Oh how I love Mashable.com. Yesterday, Mashable published an article titled “10 Funniest QR Code Fails,” a shortened version of the website WFT QR Codes. As both titles suggest, the article and website poke fun of the way people and companies use QR codes. Often, the strategies are not fully thought through.
About a year ago, I wrote a blog about QR codes.This was the first time I had ever been exposed to them and I wanted to learn more about them and how they were going to be applied in the future. In full disclosure, I was required to blog about industry news for my class, and my classmates were required to comment on each others’ blogs, but looking back, just one year later, it’s quite humorous to see how far QR codes have come! Here are some comments from my classmates as we first discovered QR codes:
As a class full of seniors, we were obviously fixated on the potential for QR codes helping us get jobs. They are still a great tool for networking and showing your knowledge of technology, but QR codes have become so much more than just a square with your email attached to it, as evidence by the WTF QR Codes website.
Marketers want to put QR codes everywhere. I actually had the experience of witnessing one of the fail images right near my home! The Air Force Reserve’s billboard had great placement- on a road off the highway and near a shopping plaza; however, the fact that it had a QR code was just asking for an accident to occur. Here is the image:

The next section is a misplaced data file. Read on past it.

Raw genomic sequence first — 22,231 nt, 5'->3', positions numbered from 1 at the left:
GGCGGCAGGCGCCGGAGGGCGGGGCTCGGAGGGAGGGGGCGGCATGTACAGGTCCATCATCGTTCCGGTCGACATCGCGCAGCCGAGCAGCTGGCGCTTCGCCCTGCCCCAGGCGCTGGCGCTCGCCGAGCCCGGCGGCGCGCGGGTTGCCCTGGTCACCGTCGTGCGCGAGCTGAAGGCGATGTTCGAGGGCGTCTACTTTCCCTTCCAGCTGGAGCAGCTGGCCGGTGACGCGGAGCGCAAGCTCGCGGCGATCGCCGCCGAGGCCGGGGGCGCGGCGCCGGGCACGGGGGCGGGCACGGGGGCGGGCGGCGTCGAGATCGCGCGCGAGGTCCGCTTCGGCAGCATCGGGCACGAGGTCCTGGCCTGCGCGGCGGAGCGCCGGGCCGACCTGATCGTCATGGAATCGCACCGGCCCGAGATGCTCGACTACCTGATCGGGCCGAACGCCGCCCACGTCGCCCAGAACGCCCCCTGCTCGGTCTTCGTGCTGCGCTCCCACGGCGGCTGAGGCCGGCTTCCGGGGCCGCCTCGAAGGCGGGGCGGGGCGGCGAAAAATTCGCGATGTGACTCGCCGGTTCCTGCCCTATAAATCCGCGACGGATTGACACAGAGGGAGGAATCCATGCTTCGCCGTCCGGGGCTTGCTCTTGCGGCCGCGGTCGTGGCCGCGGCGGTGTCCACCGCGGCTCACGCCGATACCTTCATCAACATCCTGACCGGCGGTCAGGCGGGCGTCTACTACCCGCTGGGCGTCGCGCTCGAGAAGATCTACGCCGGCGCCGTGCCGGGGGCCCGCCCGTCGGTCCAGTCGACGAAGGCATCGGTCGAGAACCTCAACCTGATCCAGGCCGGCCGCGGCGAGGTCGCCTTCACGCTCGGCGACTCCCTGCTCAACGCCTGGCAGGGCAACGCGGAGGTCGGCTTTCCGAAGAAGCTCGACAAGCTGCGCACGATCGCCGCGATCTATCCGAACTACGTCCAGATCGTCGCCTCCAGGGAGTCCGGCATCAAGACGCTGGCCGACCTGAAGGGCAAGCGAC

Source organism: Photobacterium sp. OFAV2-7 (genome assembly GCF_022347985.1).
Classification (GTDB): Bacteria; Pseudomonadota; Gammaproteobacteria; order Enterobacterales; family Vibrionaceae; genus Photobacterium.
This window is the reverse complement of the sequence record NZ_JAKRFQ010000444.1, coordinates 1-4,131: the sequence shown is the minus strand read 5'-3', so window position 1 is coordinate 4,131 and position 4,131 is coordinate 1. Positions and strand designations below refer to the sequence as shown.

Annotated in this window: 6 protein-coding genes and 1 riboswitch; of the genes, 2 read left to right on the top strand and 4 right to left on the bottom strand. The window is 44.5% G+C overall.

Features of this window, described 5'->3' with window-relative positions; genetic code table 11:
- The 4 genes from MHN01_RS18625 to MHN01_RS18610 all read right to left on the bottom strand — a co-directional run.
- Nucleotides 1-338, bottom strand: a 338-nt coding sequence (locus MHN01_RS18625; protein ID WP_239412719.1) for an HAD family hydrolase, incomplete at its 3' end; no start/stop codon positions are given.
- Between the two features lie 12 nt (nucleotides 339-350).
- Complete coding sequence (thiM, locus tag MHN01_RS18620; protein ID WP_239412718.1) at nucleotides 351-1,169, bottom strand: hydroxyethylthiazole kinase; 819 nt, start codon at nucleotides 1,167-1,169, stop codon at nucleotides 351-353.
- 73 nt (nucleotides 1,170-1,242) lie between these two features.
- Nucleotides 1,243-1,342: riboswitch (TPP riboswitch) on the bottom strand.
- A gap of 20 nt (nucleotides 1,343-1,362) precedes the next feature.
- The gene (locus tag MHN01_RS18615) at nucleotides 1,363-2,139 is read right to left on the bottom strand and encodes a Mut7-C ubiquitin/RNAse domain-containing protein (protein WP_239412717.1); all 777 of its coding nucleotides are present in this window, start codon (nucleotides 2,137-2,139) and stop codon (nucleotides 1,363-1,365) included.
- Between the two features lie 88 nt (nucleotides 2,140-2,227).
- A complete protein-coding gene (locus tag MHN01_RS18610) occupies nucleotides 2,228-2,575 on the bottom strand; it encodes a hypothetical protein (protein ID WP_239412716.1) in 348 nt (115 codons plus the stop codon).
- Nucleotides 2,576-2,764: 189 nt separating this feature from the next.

By the time you realize there is a QR code on the billboard, pull out your phone and open the application that reads QR codes, you have already crashed or driven past the billboard.
The key to QR codes is not to use them wherever possible because you feel you have to. I remember in my advertising class everyone tried to implement them into campaigns because it was the new thing, but a smart advertiser must consider:
1. Am I endangering my target audience by requesting them to use my QR code? (See above image.)
2. Will any one see this QR code? (WTF QR Codes shows some in areas that do not have cell service or are on top of buildings!)
3. Does my QR code offer new and important information? (Why would someone click on the QR code? Is there a coupon or exclusive content?)
4. Does a QR code fit with the nature of my product? (Don’t embarrass your consumers by making them scan a QR code to find out information about bed bugs!)
5. Is my QR code actually scannable? (The QR code shouldn’t be a moving target!)
6. Can the QR code be replaced by a hyperlink? (If you are online, using your phone to scan a code is far more work than clicking on a link.)
7. Does your audience know how to scan a QR code? (Chances are, older demographics do not.)
QR codes have great potential, but there has to be more work for consumers to fully understand how to use them and marketers to use them appropriately. We consumers can cope with the fact that there is not an opportunity to scan a QR code at the dinner table. Relax.
Before jumping on the QR code band wagon for a future campaign, think about the strategy, placement and value of your QR code. It’s great to indulge in the newest form of marketing, but it hurts to be included on “10 QR Code Fails”.